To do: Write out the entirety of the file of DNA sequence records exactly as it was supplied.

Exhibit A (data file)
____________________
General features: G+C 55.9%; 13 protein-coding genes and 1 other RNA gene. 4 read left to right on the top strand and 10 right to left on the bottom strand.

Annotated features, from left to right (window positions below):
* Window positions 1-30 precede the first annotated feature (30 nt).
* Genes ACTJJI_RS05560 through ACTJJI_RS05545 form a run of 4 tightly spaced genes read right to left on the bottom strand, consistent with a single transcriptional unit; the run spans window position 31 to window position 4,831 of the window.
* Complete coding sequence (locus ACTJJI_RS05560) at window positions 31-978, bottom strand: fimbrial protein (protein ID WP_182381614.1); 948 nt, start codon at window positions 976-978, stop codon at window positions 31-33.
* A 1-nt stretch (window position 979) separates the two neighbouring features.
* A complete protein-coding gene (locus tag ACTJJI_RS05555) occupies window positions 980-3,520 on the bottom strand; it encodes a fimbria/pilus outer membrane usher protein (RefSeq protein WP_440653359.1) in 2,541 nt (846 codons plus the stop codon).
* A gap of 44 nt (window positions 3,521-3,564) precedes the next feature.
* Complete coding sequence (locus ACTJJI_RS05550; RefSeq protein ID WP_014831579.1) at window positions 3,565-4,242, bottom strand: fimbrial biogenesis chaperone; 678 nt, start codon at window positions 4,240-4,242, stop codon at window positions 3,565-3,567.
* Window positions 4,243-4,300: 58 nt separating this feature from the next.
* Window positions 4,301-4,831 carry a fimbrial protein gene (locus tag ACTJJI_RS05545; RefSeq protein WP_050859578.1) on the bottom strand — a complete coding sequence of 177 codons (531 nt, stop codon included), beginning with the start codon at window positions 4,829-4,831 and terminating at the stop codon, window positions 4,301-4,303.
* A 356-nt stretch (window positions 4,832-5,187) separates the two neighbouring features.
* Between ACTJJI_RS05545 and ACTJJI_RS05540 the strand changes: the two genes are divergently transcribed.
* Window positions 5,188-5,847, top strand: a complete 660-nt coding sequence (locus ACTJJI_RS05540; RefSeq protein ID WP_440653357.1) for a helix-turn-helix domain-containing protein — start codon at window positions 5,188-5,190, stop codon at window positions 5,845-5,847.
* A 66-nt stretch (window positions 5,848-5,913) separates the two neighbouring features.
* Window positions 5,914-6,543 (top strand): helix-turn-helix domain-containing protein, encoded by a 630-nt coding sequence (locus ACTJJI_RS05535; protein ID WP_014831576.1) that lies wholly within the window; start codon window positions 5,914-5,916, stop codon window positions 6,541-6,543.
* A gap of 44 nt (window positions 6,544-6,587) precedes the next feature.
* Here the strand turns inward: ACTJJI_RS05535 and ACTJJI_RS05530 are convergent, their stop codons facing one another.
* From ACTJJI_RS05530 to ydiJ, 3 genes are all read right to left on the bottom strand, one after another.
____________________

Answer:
General features: G+C 55.9%; 13 protein-coding genes and 1 other RNA gene. 4 read left to right on the top strand and 10 right to left on the bottom strand.

Annotated features, from left to right (window positions below):
* Window positions 1-30 precede the first annotated feature (30 nt).
* Genes ACTJJI_RS05560 through ACTJJI_RS05545 form a run of 4 tightly spaced genes read right to left on the bottom strand, consistent with a single transcriptional unit; the run spans window position 31 to window position 4,831 of the window.
* Complete coding sequence (locus ACTJJI_RS05560) at window positions 31-978, bottom strand: fimbrial protein (protein ID WP_182381614.1); 948 nt, start codon at window positions 976-978, stop codon at window positions 31-33.
* A 1-nt stretch (window position 979) separates the two neighbouring features.
* A complete protein-coding gene (locus tag ACTJJI_RS05555) occupies window positions 980-3,520 on the bottom strand; it encodes a fimbria/pilus outer membrane usher protein (RefSeq protein WP_440653359.1) in 2,541 nt (846 codons plus the stop codon).
* A gap of 44 nt (window positions 3,521-3,564) precedes the next feature.
* Complete coding sequence (locus ACTJJI_RS05550; RefSeq protein ID WP_014831579.1) at window positions 3,565-4,242, bottom strand: fimbrial biogenesis chaperone; 678 nt, start codon at window positions 4,240-4,242, stop codon at window positions 3,565-3,567.
* Window positions 4,243-4,300: 58 nt separating this feature from the next.
* Window positions 4,301-4,831 carry a fimbrial protein gene (locus tag ACTJJI_RS05545; RefSeq protein WP_050859578.1) on the bottom strand — a complete coding sequence of 177 codons (531 nt, stop codon included), beginning with the start codon at window positions 4,829-4,831 and terminating at the stop codon, window positions 4,301-4,303.
* A 356-nt stretch (window positions 4,832-5,187) separates the two neighbouring features.
* Between ACTJJI_RS05545 and ACTJJI_RS05540 the strand changes: the two genes are divergently transcribed.
* Window positions 5,188-5,847, top strand: a complete 660-nt coding sequence (locus ACTJJI_RS05540; RefSeq protein ID WP_440653357.1) for a helix-turn-helix domain-containing protein — start codon at window positions 5,188-5,190, stop codon at window positions 5,845-5,847.
* A 66-nt stretch (window positions 5,848-5,913) separates the two neighbouring features.
* Window positions 5,914-6,543 (top strand): helix-turn-helix domain-containing protein, encoded by a 630-nt coding sequence (locus ACTJJI_RS05535; protein ID WP_014831576.1) that lies wholly within the window; start codon window positions 5,914-5,916, stop codon window positions 6,541-6,543.
* A gap of 44 nt (window positions 6,544-6,587) precedes the next feature.
* Here the strand turns inward: ACTJJI_RS05535 and ACTJJI_RS05530 are convergent, their stop codons facing one another.
* From ACTJJI_RS05530 to ydiJ, 3 genes are all read right to left on the bottom strand, one after another.